Parents kids best friends? Nah…Still if you think that by styling yourself as your kids best friend, you are following the best parenting approach, and then think again coz instead of bringing him/her any good, you might make your child lame in the process.
In time I grew up, my parents were parents to me and for them also their kids were kids, not buddies, as many parents think nowadays. Between then and now, the times have surely changed!
We, a motley group of millennials were chi-chatting during a get-together at one of the friends place and the generation z was playing in another room. In –between the grown-ups gossip I got up and ventured into the kids territory with plateful of snacks for them. There I saw my 12 year old watching some music video on another 14 year old girl’s mobile. I told my daughter, in a firm tone to stop gazing at the gadget as she has weak eyesight and I didn’t want to ruin it further. Moreover, I thought it’s better that kids should play among themselves rather than spend time in front of a screen. My daughter said Ok and asked the other girl to play a board-game to which she agreed.
On our way home, my daughter said “mamma, you know Rhea was saying your mom seemed strict,” and further added that according to Rhea, her parents are “cool”, as they never forbid her from doing anything and would never order what she should or should not do.” The statement left me pondering.
Now when kids say their parents are “cool”, in simple lingo it implies that their parents are like friends to them who don’t impose any rule, regulation and boundary on their kids. The “cool” parents of such kids too think it’s the “in” thing to consider their kids, sometimes as young as 6-7 , as their equals and are never to be told what to do or how to behave. Such parents can be seen high-fiving their small kids on the playground, hanging out or having heart to heart talk with their older kids and declaring every now and then that they are their kids best friend. Best friends? Seriously? Because last time I checked one is supposed to “make” friends and not something which we get “readymade” in form of the parents.
Parents and a friends are two separate entities and confusing the first for the other can be disastrous, more for a child than a parent.
Parents to a son, my cousin and her husband chose a less formal, more relaxed type of parenting approach wherein, they treat the son as their “friend”. All three always looked happily satisfied in each other’s company; the parents treating him as a “buddy” and the offspring too treating parents as his best friends. So naturally all his whims and fancies were always pandered to right from childhood. The other day my cousin called me up, sounding very disturbed. She told her son is not able to adjust with his hostel room-mates and asking his parents to talk to the principal of college requesting him to allot the son a separate room. I listened to her patiently but in back of my mind was thinking how their son had always been a reclusive boy since childhood. When it was the age to make friends, he was busy playing video games with his dad or was enjoying “hanging out “with his mother. As he had a very limited interaction with kids of his age group since childhood, he must be finding it difficult to adjust with other kids. It’s a typical case where the role of a parent and a friend are blurred for a child since the beginning.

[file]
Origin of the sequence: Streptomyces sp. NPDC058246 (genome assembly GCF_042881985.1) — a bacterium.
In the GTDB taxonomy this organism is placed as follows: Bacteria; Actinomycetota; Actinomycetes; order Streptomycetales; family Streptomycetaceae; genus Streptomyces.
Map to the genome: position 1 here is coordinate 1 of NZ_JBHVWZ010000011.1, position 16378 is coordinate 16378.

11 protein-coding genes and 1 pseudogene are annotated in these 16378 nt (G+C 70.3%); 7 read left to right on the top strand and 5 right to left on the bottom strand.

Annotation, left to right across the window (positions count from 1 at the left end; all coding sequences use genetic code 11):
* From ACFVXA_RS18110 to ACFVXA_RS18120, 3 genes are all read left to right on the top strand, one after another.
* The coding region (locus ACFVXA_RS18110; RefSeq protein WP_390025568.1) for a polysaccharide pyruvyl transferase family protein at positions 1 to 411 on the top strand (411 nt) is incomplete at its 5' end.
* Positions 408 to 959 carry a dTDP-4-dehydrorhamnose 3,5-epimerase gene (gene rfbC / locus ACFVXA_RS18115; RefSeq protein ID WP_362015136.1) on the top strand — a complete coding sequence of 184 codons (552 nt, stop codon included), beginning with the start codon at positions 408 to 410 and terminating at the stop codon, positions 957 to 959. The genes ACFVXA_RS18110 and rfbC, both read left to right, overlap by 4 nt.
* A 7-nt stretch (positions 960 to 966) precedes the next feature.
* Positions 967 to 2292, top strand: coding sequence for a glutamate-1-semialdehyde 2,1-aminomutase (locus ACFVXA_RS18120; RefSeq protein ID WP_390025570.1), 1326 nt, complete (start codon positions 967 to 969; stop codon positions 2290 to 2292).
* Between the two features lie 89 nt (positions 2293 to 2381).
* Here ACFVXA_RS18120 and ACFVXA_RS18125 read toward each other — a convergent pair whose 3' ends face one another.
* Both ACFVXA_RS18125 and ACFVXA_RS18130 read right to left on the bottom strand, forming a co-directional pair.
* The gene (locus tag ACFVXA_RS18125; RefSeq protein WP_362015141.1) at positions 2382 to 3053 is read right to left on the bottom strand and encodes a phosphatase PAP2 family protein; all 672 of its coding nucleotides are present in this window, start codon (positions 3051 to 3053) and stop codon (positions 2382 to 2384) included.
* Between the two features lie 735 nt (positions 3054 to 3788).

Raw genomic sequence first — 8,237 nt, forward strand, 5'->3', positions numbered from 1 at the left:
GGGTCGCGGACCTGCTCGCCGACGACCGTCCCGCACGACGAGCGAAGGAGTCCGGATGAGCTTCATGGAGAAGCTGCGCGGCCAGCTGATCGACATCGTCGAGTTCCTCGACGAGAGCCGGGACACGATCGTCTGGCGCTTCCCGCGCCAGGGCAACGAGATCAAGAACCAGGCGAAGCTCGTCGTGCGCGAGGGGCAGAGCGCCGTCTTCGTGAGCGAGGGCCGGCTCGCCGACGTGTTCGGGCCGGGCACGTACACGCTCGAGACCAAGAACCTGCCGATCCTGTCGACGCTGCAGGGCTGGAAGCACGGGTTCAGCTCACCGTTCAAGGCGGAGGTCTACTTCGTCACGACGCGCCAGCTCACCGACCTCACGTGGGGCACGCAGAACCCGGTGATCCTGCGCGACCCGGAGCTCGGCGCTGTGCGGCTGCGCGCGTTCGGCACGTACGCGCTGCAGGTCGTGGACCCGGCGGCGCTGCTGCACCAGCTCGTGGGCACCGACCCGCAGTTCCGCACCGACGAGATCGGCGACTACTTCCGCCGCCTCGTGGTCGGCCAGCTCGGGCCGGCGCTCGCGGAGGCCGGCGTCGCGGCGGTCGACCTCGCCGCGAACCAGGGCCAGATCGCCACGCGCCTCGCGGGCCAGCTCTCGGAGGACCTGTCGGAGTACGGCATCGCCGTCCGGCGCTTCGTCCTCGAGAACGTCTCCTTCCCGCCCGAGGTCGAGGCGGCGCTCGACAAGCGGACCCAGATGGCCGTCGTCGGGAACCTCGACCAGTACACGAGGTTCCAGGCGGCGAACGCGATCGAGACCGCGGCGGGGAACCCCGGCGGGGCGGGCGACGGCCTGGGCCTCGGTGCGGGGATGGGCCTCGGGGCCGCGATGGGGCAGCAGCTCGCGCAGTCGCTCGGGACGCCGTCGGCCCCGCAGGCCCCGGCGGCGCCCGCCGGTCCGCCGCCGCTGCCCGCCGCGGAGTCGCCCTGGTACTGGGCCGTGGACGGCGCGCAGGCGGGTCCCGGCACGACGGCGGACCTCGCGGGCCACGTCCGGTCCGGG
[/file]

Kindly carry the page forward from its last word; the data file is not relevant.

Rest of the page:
You see everything in nature has a definite part to play otherwise the repercussions could be serious. If the sun starts thinking that since people can’t bear my heat, I might as well take up the role of moon and provide just the coolness; it would be a disastrous situation. Similarly there would be confusion and chaos in a kid’s life if the parents don’t play their role sincerely. The kids won’t be able to separate right from wrong if there is no authoritative voice in the home, they won’t understand the difference between correct and incorrect choices if there is no guiding voice in the home, they won’t learn various life skills if there is no teaching voice at home, and above all if there is no comforting voice in the house the kids be won’t be assured of a sense of security which only parents can provide.
Let’s try to understand about the definite role of a parent and friends by taking us adults as examples. For a moment just think, can you do the same things with your parents, the things you do with friends? No, isn’t it? Or can you have the same equation with your friends, the equation you have with your parents. Again no, isn’t it? When the position of two in your life is not interchangeable, then why do you, as a parent, try to cross the border and jump into the “friendly zone” with your kids. You do that because you try to “fit-in”; you fear that you might become old-fashioned or irrelevant in front of your kids or their friends, if you don’t behave like a “cool” parent. But trust me it’s a baseless fear which parents have to remove from their mind. Try asking any adult child; even he would say that he wants his parents to act like one and not his “buddy”.
I am raising two girls and elder one is almost a teenager. I have a beautiful relationship with them, but we are not BFF to each other. They have their own friends and I have mine. My job right now is to provide them with love, comfort, food and give them with worldly- wisdom which obviously can’t be expected out of their friends. Yes we have moments when we indulge in fun activities and enjoy our talks; in spite of all this for them I am their mother, period. Though I am sure as the years pass by, our relationship will grow, it could become friendly in nature, but the fact that I am their mother will always remain.
My mantra is very simple: My kids will have many friends but they will always have one set of parents and I will not trade my status as a “parent” with “friendship”, no matter what.